TMI and not in a good way!

TMI and not in a good way!

This seems to be the era of way too much information sharing.  And, I am guilty of that also.   While I tend to use more discretion with my online presence, in person is a totally different story.  This came to my awareness when I was shopping recently with my daughter.  For those of you with daughters (don’t have a son so can’t compare), you know that they are probably your most honest source of feedback, whether you ask for it or not.   

What did I disclose and where did this happen:  We were at a boutique-like chain type of women’s clothing store and I was trying on dressier tops that were greatly reduced (always have to reference the sale part, as that makes me feel like a smart shopper and I want everyone else to know my finesse in bargain shopping – see, already I am going into TMI).  Back to the story:  The top was stretchy, in a good kind of way, and was very unique AND quite slimming.  When something I put on makes me look thinner (or less bulgy), it dwarfs the other attributes, including cost.   

Since the store was boutique-like, we received more attention than usual from one of the sales women – who was a trendy youngish woman.  She told me the top was darling and that she was glad she had a chance to see it on someone.  This is where the TMI begins.  Me, mistaking the woman’s comment as a jump over to being my new best friend said:  “Are you sure, I have such an issue with my weight and the belly rolls that have surfaced.  In fact, I also noticed weight cropping up in places where it never used to be.  That is what happens when you get older and that is why when something is slenderizing, I buy it.  Are you sure this really looks good??”  That’s about when I looked over at my daughter who had this look of:  Are you kidding me???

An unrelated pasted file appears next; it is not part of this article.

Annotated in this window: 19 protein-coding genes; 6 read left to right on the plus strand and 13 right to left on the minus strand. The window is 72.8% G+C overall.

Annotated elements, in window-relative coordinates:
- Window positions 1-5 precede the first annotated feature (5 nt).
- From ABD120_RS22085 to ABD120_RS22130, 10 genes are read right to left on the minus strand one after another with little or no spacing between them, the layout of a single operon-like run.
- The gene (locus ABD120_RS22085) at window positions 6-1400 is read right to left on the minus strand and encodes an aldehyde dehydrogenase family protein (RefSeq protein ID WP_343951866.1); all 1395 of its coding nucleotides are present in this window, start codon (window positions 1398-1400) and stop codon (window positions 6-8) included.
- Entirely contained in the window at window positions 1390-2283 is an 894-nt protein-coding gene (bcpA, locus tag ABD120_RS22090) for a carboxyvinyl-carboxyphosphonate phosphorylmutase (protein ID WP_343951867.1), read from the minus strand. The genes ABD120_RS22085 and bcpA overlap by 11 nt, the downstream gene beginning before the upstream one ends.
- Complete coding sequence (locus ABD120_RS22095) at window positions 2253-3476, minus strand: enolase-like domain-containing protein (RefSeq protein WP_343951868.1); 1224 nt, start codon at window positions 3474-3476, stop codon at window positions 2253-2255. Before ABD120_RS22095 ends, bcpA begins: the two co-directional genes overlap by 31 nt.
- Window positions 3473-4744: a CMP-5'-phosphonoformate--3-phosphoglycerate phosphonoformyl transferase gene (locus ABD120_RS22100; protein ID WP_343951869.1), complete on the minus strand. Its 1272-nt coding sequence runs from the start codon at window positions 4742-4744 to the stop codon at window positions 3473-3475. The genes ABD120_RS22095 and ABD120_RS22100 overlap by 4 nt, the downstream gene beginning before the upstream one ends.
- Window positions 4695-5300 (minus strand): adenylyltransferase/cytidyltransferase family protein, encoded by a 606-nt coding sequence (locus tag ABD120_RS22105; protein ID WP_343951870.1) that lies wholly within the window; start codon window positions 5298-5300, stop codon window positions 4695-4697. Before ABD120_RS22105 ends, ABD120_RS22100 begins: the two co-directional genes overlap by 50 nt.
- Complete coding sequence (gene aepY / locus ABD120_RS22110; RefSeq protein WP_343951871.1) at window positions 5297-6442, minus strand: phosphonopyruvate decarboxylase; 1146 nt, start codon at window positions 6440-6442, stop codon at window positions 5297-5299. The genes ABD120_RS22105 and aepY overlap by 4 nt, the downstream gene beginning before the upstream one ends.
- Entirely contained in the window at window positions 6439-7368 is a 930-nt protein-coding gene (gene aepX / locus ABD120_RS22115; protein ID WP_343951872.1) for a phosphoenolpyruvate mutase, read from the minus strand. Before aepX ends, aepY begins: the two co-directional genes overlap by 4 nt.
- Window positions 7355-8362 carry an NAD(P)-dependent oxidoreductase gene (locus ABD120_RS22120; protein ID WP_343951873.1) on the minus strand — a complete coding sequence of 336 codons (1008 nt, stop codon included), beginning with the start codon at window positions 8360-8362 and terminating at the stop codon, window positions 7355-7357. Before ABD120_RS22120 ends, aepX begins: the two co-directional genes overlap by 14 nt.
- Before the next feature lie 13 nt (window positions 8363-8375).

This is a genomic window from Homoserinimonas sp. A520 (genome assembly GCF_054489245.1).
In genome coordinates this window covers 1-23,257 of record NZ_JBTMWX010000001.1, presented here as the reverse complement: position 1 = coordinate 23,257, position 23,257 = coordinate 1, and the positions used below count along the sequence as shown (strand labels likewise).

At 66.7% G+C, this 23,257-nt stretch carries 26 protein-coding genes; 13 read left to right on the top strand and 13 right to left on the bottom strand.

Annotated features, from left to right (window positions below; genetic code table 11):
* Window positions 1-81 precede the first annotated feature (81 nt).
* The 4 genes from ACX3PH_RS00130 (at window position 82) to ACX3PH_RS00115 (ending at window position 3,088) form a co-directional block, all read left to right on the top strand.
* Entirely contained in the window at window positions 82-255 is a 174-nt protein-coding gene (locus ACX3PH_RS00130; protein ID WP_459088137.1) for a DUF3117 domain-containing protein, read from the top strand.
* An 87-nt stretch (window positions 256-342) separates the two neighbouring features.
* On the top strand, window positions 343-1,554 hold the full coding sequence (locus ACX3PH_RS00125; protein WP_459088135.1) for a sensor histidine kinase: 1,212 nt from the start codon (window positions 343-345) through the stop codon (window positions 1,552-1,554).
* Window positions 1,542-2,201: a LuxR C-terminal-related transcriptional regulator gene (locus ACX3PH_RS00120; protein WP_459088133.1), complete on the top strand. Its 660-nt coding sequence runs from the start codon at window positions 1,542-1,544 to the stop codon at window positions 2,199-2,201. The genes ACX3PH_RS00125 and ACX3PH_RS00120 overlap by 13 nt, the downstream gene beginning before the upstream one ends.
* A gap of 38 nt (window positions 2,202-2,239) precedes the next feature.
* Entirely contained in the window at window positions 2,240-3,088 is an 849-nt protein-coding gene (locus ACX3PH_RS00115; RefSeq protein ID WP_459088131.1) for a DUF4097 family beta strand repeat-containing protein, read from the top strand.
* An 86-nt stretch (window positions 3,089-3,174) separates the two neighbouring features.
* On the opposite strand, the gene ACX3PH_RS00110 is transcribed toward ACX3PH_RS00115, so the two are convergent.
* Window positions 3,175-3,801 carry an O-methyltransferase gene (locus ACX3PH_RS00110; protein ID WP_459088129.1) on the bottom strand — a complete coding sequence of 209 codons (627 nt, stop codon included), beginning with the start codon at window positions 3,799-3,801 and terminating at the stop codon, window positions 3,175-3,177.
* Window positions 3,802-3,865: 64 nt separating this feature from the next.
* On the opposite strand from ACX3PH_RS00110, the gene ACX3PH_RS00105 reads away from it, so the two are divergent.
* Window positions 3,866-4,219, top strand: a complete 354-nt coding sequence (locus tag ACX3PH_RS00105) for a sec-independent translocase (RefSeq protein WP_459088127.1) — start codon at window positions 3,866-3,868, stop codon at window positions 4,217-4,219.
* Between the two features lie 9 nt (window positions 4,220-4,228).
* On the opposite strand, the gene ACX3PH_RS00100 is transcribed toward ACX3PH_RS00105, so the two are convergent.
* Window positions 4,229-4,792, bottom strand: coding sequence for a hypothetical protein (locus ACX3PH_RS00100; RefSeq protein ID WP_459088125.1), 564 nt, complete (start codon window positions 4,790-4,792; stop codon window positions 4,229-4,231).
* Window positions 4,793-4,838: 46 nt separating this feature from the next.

After, during an imposed debriefing, she told me TMI.  The sales woman didn’t want to hear all of that business about my fat rolls and most likely wished she had said nothing.  Actually, I appreciated my daughter’s honesty and agreed that perhaps I did go overboard about my weight to someone who didn’t have an ounce of excess adipose on her body.  With all of that, I might have scared her into worrying about whether her excessive workout routine needed to be increased further.  

While I can laugh at myself and know that my TMI was maybe annoying, yet harmless, online sharing of TMI is sometimes not.  An article on beinggirl.com has very helpful info about the risks of sharing too much and how much is really too much.  http://www.beinggirl.com/article/identity-theft-stories/

Have you offered too much detail about yourself online or off?? If so, any regrets?  Did you learn anything you want share?  Also, have you been on the other end of TMI and seen posts or had “memorable” conversations that made a unique kind of impression – if you get my drift.  Would love to hear about it!  

 

(Thanks Tova:  This post is dedicated to you!!)

 

 

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